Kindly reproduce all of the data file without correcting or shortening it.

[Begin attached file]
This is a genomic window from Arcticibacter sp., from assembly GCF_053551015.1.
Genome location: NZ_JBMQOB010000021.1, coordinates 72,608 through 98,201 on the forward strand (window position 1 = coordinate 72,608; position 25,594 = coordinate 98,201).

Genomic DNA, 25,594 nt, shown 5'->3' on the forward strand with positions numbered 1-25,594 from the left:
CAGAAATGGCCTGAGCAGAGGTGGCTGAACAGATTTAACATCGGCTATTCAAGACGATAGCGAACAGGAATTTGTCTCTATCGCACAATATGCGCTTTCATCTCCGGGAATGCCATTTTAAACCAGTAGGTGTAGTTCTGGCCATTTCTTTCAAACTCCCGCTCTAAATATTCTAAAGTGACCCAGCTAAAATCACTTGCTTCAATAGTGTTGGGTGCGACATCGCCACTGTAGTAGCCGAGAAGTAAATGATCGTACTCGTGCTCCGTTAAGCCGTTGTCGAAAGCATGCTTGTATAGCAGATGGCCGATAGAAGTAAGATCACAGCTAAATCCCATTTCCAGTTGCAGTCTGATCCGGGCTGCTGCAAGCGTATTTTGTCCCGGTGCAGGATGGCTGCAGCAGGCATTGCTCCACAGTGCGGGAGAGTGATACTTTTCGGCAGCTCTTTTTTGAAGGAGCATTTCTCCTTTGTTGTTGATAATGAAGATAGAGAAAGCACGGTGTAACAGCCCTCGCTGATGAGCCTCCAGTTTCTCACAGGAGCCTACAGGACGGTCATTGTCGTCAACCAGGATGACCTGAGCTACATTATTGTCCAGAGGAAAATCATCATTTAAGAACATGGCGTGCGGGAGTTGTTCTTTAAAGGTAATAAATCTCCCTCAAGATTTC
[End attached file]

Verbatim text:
This is a genomic window from Arcticibacter sp., from assembly GCF_053551015.1.
Genome location: NZ_JBMQOB010000021.1, coordinates 72,608 through 98,201 on the forward strand (window position 1 = coordinate 72,608; position 25,594 = coordinate 98,201).

Genomic DNA, 25,594 nt, shown 5'->3' on the forward strand with positions numbered 1-25,594 from the left:
CAGAAATGGCCTGAGCAGAGGTGGCTGAACAGATTTAACATCGGCTATTCAAGACGATAGCGAACAGGAATTTGTCTCTATCGCACAATATGCGCTTTCATCTCCGGGAATGCCATTTTAAACCAGTAGGTGTAGTTCTGGCCATTTCTTTCAAACTCCCGCTCTAAATATTCTAAAGTGACCCAGCTAAAATCACTTGCTTCAATAGTGTTGGGTGCGACATCGCCACTGTAGTAGCCGAGAAGTAAATGATCGTACTCGTGCTCCGTTAAGCCGTTGTCGAAAGCATGCTTGTATAGCAGATGGCCGATAGAAGTAAGATCACAGCTAAATCCCATTTCCAGTTGCAGTCTGATCCGGGCTGCTGCAAGCGTATTTTGTCCCGGTGCAGGATGGCTGCAGCAGGCATTGCTCCACAGTGCGGGAGAGTGATACTTTTCGGCAGCTCTTTTTTGAAGGAGCATTTCTCCTTTGTTGTTGATAATGAAGATAGAGAAAGCACGGTGTAACAGCCCTCGCTGATGAGCCTCCAGTTTCTCACAGGAGCCTACAGGACGGTCATTGTCGTCAACCAGGATGACCTGAGCTACATTATTGTCCAGAGGAAAATCATCATTTAAGAACATGGCGTGCGGGAGTTGTTCTTTAAAGGTAATAAATCTCCCTCAAGATTTC